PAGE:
Challenging frozen custard’s reign over WI


Photo by Photo by Andrew Himmelberg

Culver’s adds to the list of classic midwestern custard destinations.

To the non-native Midwesterner, the concept of frozen custard seems foreign. Local restaurants and stands like Culver’s, Kopps, Leon’s and Gilles made this frozen treat popular in Milwaukee and beyond. Even with business booming, Marquette students are questioning if custard is really the dessert of choice for hot days.

“I actually have no clue why we are so keen on custard,” said Mickeala Dixon, a freshman in the College of Arts & Sciences. “I actually never noticed personally, but I do know that in the Midwest, specifically Wisconsin, we have a lot of great custard shops for tourists and residents to go to.”

It came to be that many factors, such as tradition, quality, accessibility and even health conditions played a defining factor in whether or not Marquette students preferred custard or ice cream.

“I like custard better, probably because I grew up in very close proximity to a Kopp’s Custard, and am accustomed to extremely high­ quality custard,” said Jason Hubler, a sophomore in the College of Engineering. “I am probably used to the same ice cream as most other people, the stuff from Dairy Queen, Culver’s, and the grocery store. Thus, due to the imbalance in the quality of my experiences with each, I like custard more.”

According to the company’s website, Kopp’s Frozen Custard was the first custard stand to provide the featured “Flavor of the Day” in addition to the traditional chocolate and vanilla flavor selections. Places like Gilles Frozen Custard have been a part of the Milwaukee area for 78 years, which could be a leading factor as to why Midwesterners tend to like custard more.

Although some disagree that there is any real distinction between custard and ice cream, most people who have grown up in the Midwest area say there is definitely a difference. Hubler said that while ingredients contributed to the difference, a true defining quality was texture, custard being smoother and ice cream being more granular.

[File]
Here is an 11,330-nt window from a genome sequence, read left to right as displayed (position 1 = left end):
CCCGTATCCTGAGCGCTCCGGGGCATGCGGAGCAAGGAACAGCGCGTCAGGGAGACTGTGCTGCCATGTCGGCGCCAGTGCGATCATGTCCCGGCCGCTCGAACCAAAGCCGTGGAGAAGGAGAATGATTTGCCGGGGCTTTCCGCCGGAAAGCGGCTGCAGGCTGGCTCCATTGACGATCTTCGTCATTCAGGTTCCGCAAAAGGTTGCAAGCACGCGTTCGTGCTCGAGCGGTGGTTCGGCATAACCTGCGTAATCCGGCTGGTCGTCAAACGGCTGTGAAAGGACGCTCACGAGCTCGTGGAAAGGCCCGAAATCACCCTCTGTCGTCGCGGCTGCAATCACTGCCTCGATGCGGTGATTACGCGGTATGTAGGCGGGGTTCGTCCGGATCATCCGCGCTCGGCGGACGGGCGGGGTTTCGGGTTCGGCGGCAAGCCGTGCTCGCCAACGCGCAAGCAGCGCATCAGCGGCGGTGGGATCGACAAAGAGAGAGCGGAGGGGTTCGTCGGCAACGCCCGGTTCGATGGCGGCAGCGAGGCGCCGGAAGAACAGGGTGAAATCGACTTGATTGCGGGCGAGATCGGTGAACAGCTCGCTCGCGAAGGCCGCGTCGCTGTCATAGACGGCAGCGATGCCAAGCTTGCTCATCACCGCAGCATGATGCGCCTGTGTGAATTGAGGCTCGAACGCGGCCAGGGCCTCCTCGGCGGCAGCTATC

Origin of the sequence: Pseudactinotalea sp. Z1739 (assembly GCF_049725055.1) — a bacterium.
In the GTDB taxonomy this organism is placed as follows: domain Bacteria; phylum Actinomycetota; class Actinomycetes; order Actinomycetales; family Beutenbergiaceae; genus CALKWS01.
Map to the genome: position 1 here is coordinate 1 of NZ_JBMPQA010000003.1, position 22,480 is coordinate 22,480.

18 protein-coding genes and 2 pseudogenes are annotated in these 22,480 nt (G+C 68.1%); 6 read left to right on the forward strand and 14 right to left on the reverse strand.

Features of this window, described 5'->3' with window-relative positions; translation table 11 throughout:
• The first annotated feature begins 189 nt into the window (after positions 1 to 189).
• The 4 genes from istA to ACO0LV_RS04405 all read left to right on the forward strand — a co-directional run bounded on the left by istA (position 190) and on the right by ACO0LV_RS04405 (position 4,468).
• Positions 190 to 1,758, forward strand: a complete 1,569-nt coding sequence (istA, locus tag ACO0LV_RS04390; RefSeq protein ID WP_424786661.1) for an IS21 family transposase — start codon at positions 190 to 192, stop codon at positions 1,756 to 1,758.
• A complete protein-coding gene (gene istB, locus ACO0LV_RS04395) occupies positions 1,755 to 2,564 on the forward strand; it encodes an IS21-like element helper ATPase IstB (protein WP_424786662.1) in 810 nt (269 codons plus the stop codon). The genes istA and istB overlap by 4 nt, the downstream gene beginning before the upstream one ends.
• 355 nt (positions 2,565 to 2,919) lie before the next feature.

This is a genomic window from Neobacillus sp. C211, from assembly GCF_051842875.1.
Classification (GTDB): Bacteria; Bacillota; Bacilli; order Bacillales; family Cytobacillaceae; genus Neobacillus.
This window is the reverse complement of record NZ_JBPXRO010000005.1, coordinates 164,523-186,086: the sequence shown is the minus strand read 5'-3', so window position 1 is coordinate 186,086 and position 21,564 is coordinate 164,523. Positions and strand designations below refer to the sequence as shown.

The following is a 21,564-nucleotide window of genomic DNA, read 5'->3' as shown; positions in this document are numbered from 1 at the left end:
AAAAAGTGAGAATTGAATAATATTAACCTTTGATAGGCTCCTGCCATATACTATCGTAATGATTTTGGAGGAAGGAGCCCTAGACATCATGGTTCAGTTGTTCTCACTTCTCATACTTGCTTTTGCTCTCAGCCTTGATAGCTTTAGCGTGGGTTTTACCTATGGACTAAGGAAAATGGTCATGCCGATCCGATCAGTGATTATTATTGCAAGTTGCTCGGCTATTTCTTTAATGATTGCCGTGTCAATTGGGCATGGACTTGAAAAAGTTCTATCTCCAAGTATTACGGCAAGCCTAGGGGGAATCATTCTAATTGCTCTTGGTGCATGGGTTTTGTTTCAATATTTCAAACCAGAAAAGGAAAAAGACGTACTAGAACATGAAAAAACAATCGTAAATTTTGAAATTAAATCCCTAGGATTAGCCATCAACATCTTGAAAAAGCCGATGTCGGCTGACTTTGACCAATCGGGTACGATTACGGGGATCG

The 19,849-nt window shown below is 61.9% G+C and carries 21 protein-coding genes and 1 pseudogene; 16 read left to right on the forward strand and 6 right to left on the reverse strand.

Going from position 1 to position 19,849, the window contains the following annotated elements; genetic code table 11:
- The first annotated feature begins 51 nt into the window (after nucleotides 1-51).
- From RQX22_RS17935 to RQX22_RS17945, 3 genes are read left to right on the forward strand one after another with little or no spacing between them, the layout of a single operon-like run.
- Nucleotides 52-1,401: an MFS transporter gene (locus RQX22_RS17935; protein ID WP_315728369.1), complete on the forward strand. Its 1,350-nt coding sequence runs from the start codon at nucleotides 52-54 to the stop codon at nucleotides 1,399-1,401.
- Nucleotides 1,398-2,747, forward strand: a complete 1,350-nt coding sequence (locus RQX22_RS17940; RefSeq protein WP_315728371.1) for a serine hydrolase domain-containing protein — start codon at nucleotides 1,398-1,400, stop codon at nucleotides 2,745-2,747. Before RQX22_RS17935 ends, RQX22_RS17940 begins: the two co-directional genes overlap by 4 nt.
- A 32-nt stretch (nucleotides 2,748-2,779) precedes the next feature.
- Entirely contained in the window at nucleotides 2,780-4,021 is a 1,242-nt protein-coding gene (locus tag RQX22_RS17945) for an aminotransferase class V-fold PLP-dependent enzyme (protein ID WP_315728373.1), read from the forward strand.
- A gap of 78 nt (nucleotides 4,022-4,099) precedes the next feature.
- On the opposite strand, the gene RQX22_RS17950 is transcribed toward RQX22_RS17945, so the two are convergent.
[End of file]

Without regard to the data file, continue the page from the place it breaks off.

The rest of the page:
“I think that custard is special not only because what I am used to is of such high quality, but also because it serves as a focal point for gatherings,” Hubler said. “My family would often meet friends at Kopp’s for dinner and custard, and whenever friends or family came to town, especially if they had never had Kopp’s before, that meant a trip to Kopp’s to either introduce them to it or to give them a rare treat.”

Marquette students from varying parts of the country reported having a preference for ice cream.

“To me ice cream is a pleasure, and it makes me happy. Every time I eat ice cream I find myself dancing a little,” Dixon said. “And then you can choose from so many different flavors. It is a hobby in a way.”

Although the controversy between custard and ice cream throughout the Midwest can go on forever, some people have no preference because of health conditions like lactose intolerance.

Wes Blakely, a freshman in the College of Arts & Sciences, said he discovered that he was lactose intolerant at eight ­years ­old.

“It hasn’t really affected my eating habits too severely because my mom is also lactose intolerant so most the food that we ate didn’t have dairy in it,” Blakely said. “When I go out to eat though, I often can’t get the best food because of this. It’s really hard to eat dessert at restaurants too.”

Blakely is from the south suburbs of Chicago, where dairy products are apart of everyday meals.

“It’s easy to avoid dairy when you know you can’t have it,” Blakely said. “The only issue I have is that there is cheese on everything and all desserts come with ice cream. I usually just save money and don’t eat out.”

However, despite his intolerance towards dairy, Blakely said he was never a huge fan of ice cream to begin with.

Some desserts that he substitutes for custard and ice cream are pumpkin or dutch apple pie.

“It’s common to get asked, ‘Why don’t you just eat ice cream and take a pill?'” Blakely said. “The pills don’t work.”

Though unable to eat custard, Blakely watched friends develop a love for it through positive experiences. Hubler also made memories through the dessert. He recalls visiting Kopps after band concerts in high school to enjoy custard and each others’ company.

“The best experience I have had (with) custard was not a single event, but a recurring meeting of friends at Kopp’s,” Hubler said.